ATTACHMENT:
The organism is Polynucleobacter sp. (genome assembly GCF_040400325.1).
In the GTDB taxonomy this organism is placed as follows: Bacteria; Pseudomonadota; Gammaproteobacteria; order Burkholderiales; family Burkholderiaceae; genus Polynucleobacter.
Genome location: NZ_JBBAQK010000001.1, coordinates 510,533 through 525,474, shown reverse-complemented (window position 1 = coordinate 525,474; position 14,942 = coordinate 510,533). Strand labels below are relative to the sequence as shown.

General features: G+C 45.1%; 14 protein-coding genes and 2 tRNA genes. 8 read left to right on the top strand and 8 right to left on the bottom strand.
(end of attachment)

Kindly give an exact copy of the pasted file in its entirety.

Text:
The organism is Polynucleobacter sp. (genome assembly GCF_040400325.1).
In the GTDB taxonomy this organism is placed as follows: Bacteria; Pseudomonadota; Gammaproteobacteria; order Burkholderiales; family Burkholderiaceae; genus Polynucleobacter.
Genome location: NZ_JBBAQK010000001.1, coordinates 510,533 through 525,474, shown reverse-complemented (window position 1 = coordinate 525,474; position 14,942 = coordinate 510,533). Strand labels below are relative to the sequence as shown.

General features: G+C 45.1%; 14 protein-coding genes and 2 tRNA genes. 8 read left to right on the top strand and 8 right to left on the bottom strand.